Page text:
11. 11. Workforce Planning Model Phase III - Implement Workforce Plan An agency may need a separate action plan to address the implementation of each strategy in the workforce plan. Before implementing the plan, the agency should consider: • Ensuring that there is executive support for the workforce strategies. • Allocating necessary resources to carry out identified workforce strategies. • Clarifying roles and responsibilities in implementing strategies. • Establishing time lines. • Defining performance measures and milestones and expected deliverables. • Communicating the plan. The workforce plan should be implemented in connection with the requirements of the agency’s strategic plan. If the strategic plan changes due to unanticipated customer, leadership, or legislative changes, adjustments to workforce plan strategies may be necessary. Workforce Planning Model Phase IV - Monitor, Evaluate, and Revise Ongoing evaluation and adjustments are important in workforce planning and are key to continuous improvement. Workforce plans should be reviewed annually. If an agency does not regularly review its workforce planning efforts, it risks failing to respond to unanticipated changes. Consequently, agencies should establish a process that allows for a regular review of their workforce planning efforts to: • Review performance measurement information. • Assess what is working and what is not working. • Adjust the plan and strategies as necessary. • Address new workforce and organizational issues that occur. Agencies should ask the following questions to determine whether the plan needs revisions: • Have agency strategies changed? • Are the assumptions used in both the demand and supply models still valid? • Have there been changes that would cause the strategies to need revision? Workforce Planning Guide 2006 Edition SAO Report No. 06-704 Page 9
  12. 12. Workforce Planning Questionnaire This questionnaire, when completed, is recommended for use as a baseline workforce plan for each agency’s strategic plan. By completing this questionnaire, an agency will have a basic workforce plan upon which it can build in subsequent years. Agencies should expand on this minimized format as time and agency needs dictate. Agencies can create much more detailed workforce plans using this guide and available tools. PHASE 1 OVERVIEW Describe the mission, strategic goals, objectives, and business functions of the agency. Discuss what changes, if any, may take place over the next five years that could affect the agency’s mission, objectives, and strategies. Basic Information to Include in the Workforce Plan: • Agency mission • Agency strategic goals and objectives • Core business functions • Anticipated changes to the mission, strategies, and goals over the next five years PHASE 2 STEP 1- CURRENT WORKFORCE PROFILE (SUPPLY ANALYSIS) Describe the agency’s current workforce by assessing whether current employees have the knowledge, skills, and abilities needed to address critical business issues in the future. Basic Information to Include in the Workforce Plan: • Demographics information, including age, gender, ethnicity, and length of service • Percent of workforce eligible to retire • Agency turnover • Projected employee turnover rate over the next five years • Workforce skills critical to the mission and goals of the agency STEP 2 - FUTURE WORKFORCE PROFILE (DEMAND ANALYSIS) Develop a future business and staffing outlook. Determine trends, future influences, and challenges for the agency’s business functions, new and at-risk business, and workforce composition. Workforce Planning Guide 2006 Edition SAO Report No. 06-704 Page 10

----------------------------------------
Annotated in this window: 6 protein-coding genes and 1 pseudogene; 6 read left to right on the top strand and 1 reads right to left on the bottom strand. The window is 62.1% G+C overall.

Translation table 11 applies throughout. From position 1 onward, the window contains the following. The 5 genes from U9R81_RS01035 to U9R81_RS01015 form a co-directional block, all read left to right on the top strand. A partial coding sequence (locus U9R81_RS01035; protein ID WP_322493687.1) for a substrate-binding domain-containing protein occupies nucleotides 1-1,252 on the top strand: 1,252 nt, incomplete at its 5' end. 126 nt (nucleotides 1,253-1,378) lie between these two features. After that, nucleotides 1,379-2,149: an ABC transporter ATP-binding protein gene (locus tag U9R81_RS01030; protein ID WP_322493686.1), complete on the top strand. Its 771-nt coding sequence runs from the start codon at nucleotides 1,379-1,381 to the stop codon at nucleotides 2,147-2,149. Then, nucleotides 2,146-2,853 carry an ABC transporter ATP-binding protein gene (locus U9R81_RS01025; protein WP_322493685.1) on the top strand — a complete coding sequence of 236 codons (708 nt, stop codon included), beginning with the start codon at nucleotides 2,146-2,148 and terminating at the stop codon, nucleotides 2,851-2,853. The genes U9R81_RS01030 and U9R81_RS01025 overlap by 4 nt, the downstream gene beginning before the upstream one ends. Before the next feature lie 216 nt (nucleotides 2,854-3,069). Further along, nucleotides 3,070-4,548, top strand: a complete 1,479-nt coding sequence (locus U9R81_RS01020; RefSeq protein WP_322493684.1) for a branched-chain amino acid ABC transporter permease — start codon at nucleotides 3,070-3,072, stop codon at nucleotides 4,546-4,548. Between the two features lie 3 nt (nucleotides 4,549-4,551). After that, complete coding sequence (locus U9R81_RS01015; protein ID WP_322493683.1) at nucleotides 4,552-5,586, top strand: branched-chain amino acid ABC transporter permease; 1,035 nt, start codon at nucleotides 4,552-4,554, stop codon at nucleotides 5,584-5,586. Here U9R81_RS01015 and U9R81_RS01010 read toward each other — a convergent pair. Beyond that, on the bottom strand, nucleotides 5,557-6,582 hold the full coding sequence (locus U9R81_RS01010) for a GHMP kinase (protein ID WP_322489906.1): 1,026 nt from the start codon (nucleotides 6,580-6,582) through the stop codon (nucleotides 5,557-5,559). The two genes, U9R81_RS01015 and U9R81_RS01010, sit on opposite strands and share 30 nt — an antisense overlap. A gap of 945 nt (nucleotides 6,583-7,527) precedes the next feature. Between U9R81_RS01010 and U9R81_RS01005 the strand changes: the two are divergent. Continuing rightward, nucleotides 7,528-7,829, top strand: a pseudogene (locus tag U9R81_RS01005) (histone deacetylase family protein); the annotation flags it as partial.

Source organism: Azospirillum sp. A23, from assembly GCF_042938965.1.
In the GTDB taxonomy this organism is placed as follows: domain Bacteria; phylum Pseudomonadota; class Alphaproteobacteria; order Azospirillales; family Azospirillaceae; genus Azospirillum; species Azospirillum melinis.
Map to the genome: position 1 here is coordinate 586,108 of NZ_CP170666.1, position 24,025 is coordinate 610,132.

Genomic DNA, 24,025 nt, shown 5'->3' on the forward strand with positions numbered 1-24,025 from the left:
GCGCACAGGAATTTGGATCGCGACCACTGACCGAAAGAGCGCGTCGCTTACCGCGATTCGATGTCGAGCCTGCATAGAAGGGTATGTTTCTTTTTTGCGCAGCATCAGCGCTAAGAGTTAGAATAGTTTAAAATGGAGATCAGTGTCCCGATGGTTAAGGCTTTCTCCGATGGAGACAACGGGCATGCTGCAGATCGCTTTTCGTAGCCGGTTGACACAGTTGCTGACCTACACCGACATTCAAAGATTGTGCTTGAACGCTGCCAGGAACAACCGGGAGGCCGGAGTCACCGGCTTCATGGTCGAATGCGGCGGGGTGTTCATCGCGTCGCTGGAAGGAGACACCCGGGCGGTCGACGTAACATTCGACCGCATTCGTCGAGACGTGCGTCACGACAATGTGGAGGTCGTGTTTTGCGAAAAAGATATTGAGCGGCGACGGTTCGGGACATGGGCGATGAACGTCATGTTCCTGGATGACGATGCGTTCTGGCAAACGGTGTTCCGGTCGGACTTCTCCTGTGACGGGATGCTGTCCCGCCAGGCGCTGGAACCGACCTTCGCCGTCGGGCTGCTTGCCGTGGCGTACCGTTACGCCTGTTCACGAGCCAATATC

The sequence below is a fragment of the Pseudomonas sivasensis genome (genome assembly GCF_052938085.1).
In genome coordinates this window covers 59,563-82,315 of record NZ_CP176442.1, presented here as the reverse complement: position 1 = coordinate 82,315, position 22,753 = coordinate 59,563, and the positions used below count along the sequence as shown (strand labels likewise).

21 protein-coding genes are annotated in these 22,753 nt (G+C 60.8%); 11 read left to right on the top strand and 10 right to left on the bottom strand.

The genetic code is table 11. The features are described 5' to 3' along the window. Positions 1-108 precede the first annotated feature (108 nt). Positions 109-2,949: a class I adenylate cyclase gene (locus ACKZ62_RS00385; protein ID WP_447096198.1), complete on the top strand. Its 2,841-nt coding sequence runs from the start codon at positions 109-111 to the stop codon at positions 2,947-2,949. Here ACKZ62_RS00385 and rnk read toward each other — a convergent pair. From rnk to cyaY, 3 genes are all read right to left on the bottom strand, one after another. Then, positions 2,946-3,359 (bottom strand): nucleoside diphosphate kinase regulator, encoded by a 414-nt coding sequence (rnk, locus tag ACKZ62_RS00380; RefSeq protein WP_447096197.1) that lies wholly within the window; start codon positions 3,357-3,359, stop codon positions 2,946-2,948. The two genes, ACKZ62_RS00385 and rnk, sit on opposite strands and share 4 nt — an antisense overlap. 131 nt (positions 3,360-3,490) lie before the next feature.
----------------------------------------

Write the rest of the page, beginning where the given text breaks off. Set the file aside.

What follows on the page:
13. 13. Basic Information to Include in the Workforce Plan: • Expected workforce changes driven by factors such as changing missions, goals, strategies, technology, work, workloads, and work processes • Future workforce skills needed • Anticipated increase or decrease in the number of employees needed to do the work • Critical functions that must be performed to achieve the strategic plan STEP 3 - GAP ANALYSIS Identify gaps (shortages) and surpluses (excesses) in staffing and skill levels needed to meet future functional requirements. Basic Information to Include in the Workforce Plan: • Anticipated surplus or shortage in staffing levels • Anticipated surplus or shortage of skills STEP 4 – STRATEGY DEVELOPMENT Develop strategies for workforce transition. Basic Information to Include in the Workforce Plan: • List specific goals to address workforce competency gaps or surpluses (may include the following): o Changes in organizational structure o Succession planning o Retention programs o Recruitment plans o Career development programs o Leadership development o Organizational training and employee development Workforce Planning Guide 2006 Edition SAO Report No. 06-704 Page 11
  14. 14. Appendix A: Factors that Affect Workforce Needs The National Academy of Public Administration developed the following chart that illustrates how certain factors can change an organization’s workforce needs. Examples of Drivers of Change and Their Impact on Future Workforce Needs Area of Impact on Future Workforce Needs Occupational Core Driver of Change Employees Geographic Knowledge, Knowledge, Needed Demographics Location Skills, and Skills, and (Workload) Abilities Abilities Demographic trends X X Program strategies that affect staffing (for X X X example, expanding program coverage) Diversity goals X X External mandates (for example, departmental X X X X X initiatives and new legislation) Special programs (for example, quality X X X X X improvement initiatives) Cyclical workload X X X X factors Evolution of jobs from defined duties and roles X (that is, specialists to generalists) New technology, different work X X X processes, and workflow Budget constraints X X X X Growth of team-based X organizations New organizational designs to provide better, faster, and X X cheaper delivery of services Source: National Academy of Public Administration, Building Successful Organizations: A Guide to Strategic Workforce Planning, May 2000. Workforce Planning Guide 2006 Edition SAO Report No. 06-704 Page 12